Amplifiers: Active antennas have a built-in amplifier that can improve your signal quality, but you can also buy an amplifier separately. These can help reduce the amount of noise that builds up as the signal travels from your antenna to your TV, and through things like the coaxial cable, TV tuner, and splitters. That said, adding an amplifier onto your line will also increase the noise, so we recommend choosing a model that introduces less noise than it improves on. If your amplifier doesn’t say how much noise it adds, assume between 6 and 10 dB.

Make sure your you’re using a quality coax cable

Manufacturers will sometimes throw in a coaxial cable or an amplifier with your TV antenna purchase, but just because they’re free doesn’t mean they’re always good. If your antenna isn’t working as you’d hoped, before you return it (or buy another antenna), invest in a quality RG6 cable.

Calculating range means more than just miles.

The range advertised on each antenna is a good guideline to estimate how far away from a broadcasting tower it will work, but unfortunately is only a guideline. There are too many variables that affect whether an antenna will work in each particular situation, so manufacturers can’t speak authoritatively on how far the antenna can be from the tower and still work.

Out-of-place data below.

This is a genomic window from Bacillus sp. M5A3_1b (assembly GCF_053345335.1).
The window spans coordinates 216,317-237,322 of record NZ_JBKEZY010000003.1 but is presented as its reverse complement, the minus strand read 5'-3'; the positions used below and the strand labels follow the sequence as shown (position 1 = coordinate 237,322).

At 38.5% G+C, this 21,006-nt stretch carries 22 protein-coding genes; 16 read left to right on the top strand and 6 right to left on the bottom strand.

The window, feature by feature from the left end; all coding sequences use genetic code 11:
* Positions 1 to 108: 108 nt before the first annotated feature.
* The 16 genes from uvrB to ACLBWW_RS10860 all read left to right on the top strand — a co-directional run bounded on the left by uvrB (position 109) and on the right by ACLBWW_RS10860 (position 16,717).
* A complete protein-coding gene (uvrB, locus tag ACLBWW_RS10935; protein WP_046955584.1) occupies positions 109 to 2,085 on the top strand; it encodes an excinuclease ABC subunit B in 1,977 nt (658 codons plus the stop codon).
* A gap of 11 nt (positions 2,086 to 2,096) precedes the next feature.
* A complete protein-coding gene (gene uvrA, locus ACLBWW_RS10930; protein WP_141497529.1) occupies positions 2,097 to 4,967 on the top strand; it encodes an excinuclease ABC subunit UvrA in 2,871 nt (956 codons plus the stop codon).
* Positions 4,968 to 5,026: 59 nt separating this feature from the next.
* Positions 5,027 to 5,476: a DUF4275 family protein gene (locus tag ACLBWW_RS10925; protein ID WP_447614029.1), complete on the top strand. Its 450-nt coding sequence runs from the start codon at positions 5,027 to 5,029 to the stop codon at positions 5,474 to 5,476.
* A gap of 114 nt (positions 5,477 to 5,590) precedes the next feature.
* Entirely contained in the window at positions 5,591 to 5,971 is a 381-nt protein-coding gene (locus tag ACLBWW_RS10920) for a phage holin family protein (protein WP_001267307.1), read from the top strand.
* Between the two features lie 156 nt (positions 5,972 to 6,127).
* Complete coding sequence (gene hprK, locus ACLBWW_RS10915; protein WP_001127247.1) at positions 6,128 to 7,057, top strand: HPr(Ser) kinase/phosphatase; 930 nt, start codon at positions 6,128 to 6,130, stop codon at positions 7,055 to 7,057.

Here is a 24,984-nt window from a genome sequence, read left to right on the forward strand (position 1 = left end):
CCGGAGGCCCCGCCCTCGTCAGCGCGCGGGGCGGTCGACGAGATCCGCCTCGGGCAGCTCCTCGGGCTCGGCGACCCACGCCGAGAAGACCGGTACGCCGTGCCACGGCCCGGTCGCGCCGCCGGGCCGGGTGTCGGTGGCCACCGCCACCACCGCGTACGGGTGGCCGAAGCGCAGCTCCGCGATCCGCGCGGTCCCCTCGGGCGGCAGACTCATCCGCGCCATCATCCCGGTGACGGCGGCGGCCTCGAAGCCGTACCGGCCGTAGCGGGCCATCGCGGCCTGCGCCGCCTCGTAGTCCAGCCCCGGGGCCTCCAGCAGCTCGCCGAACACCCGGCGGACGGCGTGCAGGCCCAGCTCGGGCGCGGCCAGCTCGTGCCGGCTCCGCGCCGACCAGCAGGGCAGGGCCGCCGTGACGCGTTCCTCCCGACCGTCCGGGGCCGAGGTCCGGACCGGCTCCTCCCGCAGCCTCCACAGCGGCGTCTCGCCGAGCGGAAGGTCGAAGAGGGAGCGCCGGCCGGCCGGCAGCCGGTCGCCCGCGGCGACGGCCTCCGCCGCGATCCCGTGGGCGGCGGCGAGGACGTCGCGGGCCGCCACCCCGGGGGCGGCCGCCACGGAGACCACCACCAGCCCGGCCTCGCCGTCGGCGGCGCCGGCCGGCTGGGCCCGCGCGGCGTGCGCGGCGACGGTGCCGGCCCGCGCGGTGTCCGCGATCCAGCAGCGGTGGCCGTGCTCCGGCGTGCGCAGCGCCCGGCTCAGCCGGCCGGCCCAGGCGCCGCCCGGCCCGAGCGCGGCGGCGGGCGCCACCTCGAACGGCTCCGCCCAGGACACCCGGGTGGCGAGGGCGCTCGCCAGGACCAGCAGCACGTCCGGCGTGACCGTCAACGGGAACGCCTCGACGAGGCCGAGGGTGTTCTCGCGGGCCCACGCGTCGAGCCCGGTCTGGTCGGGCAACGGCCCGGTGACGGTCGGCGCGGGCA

Dr. Joy told us that, “Distance alone doesn’t tell you the whole story, because it doesn’t talk about topography – what is between you and the transmitting antenna.” Physical objects like trees and buildings interfere with the signal and decrease the range, while having a clear line of sight to the broadcasting tower might mean that the actual range is much larger than the advertised range.

If you live within 25 miles of the tower, and your advertised 25-mile antenna isn’t working, you might have to upgrade to a longer-ranged antenna. However, since the longer the range, the more expensive the antenna, you might try the shorter ones first to save some cash.

What’s next?

Once you’ve narrowed down the type of TV antenna that will work best for your home, check out our review of the best TV antennas. We vetted 86 different models and analyzed over 60,000 reviews to find the ones that are most likely to work on the first try. We’ve also put together some resources to help supplement your TV antenna.